We spoke with CTO of Echo Entertainment, Rob James, about his experience of Optus Vision 2013 and what he sees as the key issues facing business today. James believes that there is room for improvement in investment in innovation and better tools for identifying business problems.
This is another edition in the series of Q&A sessions with business leaders and experts. If you'd like to be involved in a Q&A session with Optus Business, get in touch with us at @optusbusiness on twitter or email us at email@example.com.
OB: First of all, tell us about yourself and your company and tell us why you decided to come along to Optus Vision.
RJ: My name is Rob James, and I am the Chief Technology Officer for Echo Entertainment. Echo is in the casino business and we have 4 casinos; The Star in Sydney, Jupiters on the Gold Coast, Treasury in Brisbane and Jupiters in Townsville. As an it business unit we manage everything from gaming systems, hospitality and hotel systems, corporate systems and everything down to the car park. Part of my role at Echo is to drive innovation through technology. I am constantly trying to work with the business to understand their issues and how technology and innovation can help solve them. I went to my first Optus Vision last year and was pleased to see that it was a discussion about the future of technology rather than the current landscape, hence which I was delighted to be coming along again.
OB: What do you see as the key issues that need addressing for the future of Australian business?
RJ: The world is changing at a rapid rate, the growth of Asia as well as the gobalisation of absolutely everything is throwing challenges up in front of everyone. The major issue that comes out of this is the ability to adapt quickly. Everybody wants to do it, but not many can. The ability to be nimble, agile and to react to an ever changing market place is critical for any business that wants to survive in today's economic environment.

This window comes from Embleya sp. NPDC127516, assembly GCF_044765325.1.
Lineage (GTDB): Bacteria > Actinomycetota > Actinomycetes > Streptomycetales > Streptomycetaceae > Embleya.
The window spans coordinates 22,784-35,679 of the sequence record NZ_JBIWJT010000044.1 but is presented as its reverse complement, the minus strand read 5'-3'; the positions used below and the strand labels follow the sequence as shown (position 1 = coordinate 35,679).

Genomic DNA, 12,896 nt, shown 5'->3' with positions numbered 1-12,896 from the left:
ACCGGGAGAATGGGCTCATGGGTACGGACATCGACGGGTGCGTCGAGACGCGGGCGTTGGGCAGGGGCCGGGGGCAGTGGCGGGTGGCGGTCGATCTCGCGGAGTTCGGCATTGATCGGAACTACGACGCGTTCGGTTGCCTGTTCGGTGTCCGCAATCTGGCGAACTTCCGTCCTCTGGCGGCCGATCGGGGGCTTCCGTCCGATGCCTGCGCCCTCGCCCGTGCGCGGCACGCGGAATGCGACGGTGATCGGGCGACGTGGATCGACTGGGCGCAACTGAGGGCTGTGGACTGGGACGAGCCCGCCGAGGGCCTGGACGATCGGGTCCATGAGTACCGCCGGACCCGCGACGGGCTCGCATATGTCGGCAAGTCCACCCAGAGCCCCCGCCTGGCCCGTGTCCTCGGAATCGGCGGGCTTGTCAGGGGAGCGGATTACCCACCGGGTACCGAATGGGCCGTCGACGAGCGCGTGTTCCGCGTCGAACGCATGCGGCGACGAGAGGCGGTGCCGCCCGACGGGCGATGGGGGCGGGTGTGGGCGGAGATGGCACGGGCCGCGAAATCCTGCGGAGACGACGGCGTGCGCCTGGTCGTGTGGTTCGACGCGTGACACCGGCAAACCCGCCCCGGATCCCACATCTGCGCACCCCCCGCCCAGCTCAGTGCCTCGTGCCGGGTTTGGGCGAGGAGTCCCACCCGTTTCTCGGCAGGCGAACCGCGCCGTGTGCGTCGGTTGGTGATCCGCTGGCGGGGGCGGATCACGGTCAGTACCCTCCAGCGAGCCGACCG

OB: What business services do you feel need greater innovation?
RJ: I actually don't think there is one. I think they all do. Otherwise it becomes a game of 'me too'. It's interesting when organisations identify a period of transformation in their timeline. Transformation is constant. If you don't transform, you die. You need to adapt and compete, and the only way you can do that is by transforming your business through innovation. Jack Welch famously said "control your own destiny, or someone else will".
OB: How do you think innovation should be fostered in Australian business?
RJ: Yes, yes, yes. And more importantly, government needs to provide more support for businesses to drive innovation. Business can do this through process & culture, but business needs all the support they can get in trying economic times. Government needs to provide incentives and support for organisations demonstrating the ability to introduce new and innovative products, business models or processes.
OB: If you had to name one piece of technology that you think could transform business, what would it be and why?
RJ: There are so many, but I think any technology mechanisms that assist with consuming, digesting and interpreting information would be critical. The volume of data that is flowing around us in our personal and professional life is monumental and unsustainable. We need to have the ability to have the critical information bubble up to the surface at the right time. No one has effectively done this yet.
OB: Finally, who would you love to hear from at next year's Optus Vision and why?
RJ: I found Peter Hinssen very inspiring and was the reason that I wanted to come back. Rachel Botsman also had a great presentation this year. More of the inspirational futurist speakers would be ideal and you'll see me back!
We'd like to thank Rob James for his time talking to us. If you'd like to know more about Rob, please visit his LinkedIn profile, or follow him on twitter at @snaglepus. You can also visit the Echo Entertainment site at: http://www.echoentertainment.com.au
All views expressed by interviewed person(s) are their own.